Le Kha Phieu, a career military man whose tenure as a hardline leader of Vietnam ended ignominiously when he was removed from office amid unusually public infighting, died on Aug. 7 in Hanoi. He was 88.
The Central Committee for the Protection and Health Care of Officials said he died “after a period of illness,” which it attributed to “his old age and weak strength.”
Mr. Phieu, who had fought for North Vietnam in its wars against French colonialists and American forces, was elevated to general secretary of the Communist Party in 1997, a time of power struggles and government gridlock.
An ideological conservative, he was considered a compromise selection. But he immediately faced constant factional strife with party reformers and, with his ouster in 2001, wound up serving less than four years of his five-year term.
Mr. Phieu was criticized for ineffective leadership, failure to revive Vietnam’s stagnant economy, inability to root out corruption, subservience to China, and “anti-democratic” behavior in seeking to expand his power.
In what Carlyle A. Thayer, a Vietnam specialist at the Australian Defense Force Academy in Canberra, called a “battle royal” over his removal, he was also accused of misusing military intelligence services to conduct wiretaps on his fellow Politburo members.
Mr. Thayer described Mr. Phieu’s years in office as a period of “reform immobilism,” a preoccupation with political stability that overshadowed economic concerns and limited decisive action on a range of issues, including corruption and the impact on Vietnam of the Asian financial crisis.
Mr. Phieu continued to support the “leading role” of large state-controlled enterprises, a conservative position that both Western economists and liberals within Vietnam said was one of the chief hindrances to growth.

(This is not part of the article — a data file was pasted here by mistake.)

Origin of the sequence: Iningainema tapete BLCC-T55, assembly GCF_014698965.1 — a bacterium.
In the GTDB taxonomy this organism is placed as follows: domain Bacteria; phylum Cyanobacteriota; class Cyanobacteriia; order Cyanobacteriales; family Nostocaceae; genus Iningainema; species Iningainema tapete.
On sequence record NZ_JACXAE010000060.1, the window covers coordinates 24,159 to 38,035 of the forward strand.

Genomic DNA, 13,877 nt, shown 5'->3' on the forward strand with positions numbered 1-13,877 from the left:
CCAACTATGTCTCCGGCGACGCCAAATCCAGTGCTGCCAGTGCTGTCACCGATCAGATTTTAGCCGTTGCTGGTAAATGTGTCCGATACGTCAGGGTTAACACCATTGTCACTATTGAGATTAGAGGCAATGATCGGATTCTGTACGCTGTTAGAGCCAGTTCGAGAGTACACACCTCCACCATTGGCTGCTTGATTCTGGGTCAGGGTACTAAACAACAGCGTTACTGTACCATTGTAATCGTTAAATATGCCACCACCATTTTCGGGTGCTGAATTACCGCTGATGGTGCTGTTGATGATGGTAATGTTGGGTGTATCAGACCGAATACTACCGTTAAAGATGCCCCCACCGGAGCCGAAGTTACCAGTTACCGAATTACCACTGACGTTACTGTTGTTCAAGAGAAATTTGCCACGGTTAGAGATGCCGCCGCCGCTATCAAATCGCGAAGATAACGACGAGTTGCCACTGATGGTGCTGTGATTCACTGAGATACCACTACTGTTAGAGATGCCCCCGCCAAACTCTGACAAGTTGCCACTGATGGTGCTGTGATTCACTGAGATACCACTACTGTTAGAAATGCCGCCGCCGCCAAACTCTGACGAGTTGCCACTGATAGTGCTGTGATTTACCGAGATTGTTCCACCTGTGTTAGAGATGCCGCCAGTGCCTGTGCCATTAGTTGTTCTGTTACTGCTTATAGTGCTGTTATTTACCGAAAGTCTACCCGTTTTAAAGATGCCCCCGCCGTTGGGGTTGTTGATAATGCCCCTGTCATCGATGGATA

When he was chosen general secretary, the three members of the incumbent ruling troika were named as advisers, a role that enabled them to cast a shadow over his leadership. During Mr. Phieu’s first year in office, one of the three, Do Muoi, the previous general secretary, not only attended meetings of the Politburo but also continued to sit at the head of the table.
Mr. Phieu tried to abolish the role of advisers and adopt for himself the additional post of state president, moves that largely triggered the leadership struggle that led to his removal.
Mr. Phieu was a hard-liner in international affairs as well as on the economy, at a time when party reformers were seeking to reach out to the West. Just before President Bill Clinton visited the country in 2001, Mr. Phieu warned that the battle against the West, to which he had dedicated his life as a soldier, had not ended with Vietnam’s wartime victory.
“They continue to seek ways to completely wipe out the remaining socialist countries,” he said. “We should never relax our vigilance for a minute.”
He ordered party officials to accord Mr. Clinton only a low-key welcome and then berated the president about American imperialism.
Le Kha Phieu was born on Dec. 27, 1931, in the northern Thanh Hoa province. He became a member of the Indochinese Communist Party in 1949. A year later he joined the Vietnam People’s Army, beginning a rise through the ranks that would take him through the wars against the French and the Americans and the subsequent occupation of Cambodia.
He was elected to the Communist Party Central Committee in 1991, elevated to the party secretariat a year later and joined the Politburo in 1994.
Information about survivors was not released.